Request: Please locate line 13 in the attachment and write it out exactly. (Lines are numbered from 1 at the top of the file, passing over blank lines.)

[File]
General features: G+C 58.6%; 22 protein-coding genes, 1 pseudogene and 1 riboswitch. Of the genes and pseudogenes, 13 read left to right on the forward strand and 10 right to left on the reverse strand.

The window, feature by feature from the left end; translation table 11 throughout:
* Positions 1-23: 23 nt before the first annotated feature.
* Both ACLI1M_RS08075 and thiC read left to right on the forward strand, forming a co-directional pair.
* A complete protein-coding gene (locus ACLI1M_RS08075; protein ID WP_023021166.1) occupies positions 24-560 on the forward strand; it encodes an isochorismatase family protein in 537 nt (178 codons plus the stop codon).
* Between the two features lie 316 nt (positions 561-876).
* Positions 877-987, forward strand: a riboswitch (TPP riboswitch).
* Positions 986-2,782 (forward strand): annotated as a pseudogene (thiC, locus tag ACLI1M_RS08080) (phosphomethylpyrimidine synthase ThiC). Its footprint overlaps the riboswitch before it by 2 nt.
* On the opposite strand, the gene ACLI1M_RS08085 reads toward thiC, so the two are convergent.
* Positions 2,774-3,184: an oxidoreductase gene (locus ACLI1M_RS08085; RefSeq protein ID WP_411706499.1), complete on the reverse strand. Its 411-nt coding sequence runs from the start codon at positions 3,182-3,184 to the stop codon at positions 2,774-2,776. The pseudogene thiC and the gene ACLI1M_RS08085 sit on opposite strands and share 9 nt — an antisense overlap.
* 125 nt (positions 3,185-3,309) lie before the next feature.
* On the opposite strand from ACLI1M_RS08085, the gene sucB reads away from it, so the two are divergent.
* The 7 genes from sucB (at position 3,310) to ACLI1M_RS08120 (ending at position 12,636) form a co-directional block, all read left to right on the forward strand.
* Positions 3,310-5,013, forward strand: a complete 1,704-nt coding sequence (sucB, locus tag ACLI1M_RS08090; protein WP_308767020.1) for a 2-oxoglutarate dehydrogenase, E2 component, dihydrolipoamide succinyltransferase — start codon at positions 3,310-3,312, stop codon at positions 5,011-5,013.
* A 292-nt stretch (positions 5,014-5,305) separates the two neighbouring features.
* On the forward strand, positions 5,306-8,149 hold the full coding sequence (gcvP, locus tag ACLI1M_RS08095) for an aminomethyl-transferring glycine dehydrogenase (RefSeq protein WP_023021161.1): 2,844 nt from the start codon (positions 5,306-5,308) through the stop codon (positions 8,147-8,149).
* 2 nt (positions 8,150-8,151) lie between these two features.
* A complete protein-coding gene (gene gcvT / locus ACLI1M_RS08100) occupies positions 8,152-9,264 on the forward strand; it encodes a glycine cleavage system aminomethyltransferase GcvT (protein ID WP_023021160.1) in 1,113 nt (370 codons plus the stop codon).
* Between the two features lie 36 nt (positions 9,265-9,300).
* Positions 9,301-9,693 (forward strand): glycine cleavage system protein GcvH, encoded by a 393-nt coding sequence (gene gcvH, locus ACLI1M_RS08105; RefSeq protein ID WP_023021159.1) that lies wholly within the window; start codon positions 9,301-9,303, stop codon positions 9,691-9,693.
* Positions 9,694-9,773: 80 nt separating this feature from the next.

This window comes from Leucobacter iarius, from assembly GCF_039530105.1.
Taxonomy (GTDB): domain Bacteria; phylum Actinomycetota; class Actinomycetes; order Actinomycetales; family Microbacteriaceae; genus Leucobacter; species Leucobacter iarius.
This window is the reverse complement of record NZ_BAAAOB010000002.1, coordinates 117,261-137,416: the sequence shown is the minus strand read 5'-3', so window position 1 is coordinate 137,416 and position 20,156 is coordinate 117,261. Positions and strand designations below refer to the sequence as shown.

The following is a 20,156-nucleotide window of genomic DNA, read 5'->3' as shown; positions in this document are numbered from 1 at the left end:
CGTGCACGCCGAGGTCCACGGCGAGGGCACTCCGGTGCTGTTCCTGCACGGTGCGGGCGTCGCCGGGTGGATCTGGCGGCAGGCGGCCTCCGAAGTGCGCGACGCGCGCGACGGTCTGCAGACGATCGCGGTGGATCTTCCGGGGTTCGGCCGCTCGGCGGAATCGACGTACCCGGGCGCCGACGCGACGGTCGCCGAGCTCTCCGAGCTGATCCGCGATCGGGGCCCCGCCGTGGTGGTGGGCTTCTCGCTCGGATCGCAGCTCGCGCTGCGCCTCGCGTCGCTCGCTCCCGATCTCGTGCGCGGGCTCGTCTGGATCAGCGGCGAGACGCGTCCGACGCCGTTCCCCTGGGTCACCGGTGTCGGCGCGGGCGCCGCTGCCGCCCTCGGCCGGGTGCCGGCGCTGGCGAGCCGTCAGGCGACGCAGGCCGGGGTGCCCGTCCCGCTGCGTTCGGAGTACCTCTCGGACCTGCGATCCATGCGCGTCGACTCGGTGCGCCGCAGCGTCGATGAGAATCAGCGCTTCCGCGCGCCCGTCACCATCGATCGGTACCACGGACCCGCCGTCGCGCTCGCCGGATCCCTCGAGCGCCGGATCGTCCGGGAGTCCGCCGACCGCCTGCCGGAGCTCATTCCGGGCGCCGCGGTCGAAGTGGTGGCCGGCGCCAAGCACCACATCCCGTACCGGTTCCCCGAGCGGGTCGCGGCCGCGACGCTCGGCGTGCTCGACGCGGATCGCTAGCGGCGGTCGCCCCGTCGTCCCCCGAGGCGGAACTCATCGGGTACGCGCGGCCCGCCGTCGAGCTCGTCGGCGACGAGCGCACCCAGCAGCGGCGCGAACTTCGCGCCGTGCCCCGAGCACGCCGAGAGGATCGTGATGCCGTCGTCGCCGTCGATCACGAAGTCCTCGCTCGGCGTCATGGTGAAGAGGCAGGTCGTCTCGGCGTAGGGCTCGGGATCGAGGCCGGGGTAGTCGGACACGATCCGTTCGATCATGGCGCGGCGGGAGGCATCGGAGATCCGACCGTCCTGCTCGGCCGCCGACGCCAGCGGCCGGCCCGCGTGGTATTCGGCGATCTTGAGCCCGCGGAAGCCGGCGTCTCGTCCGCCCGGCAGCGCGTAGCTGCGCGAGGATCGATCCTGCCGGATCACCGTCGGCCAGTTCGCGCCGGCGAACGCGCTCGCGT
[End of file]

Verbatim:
* The 7 genes from sucB (at position 3,310) to ACLI1M_RS08120 (ending at position 12,636) form a co-directional block, all read left to right on the forward strand.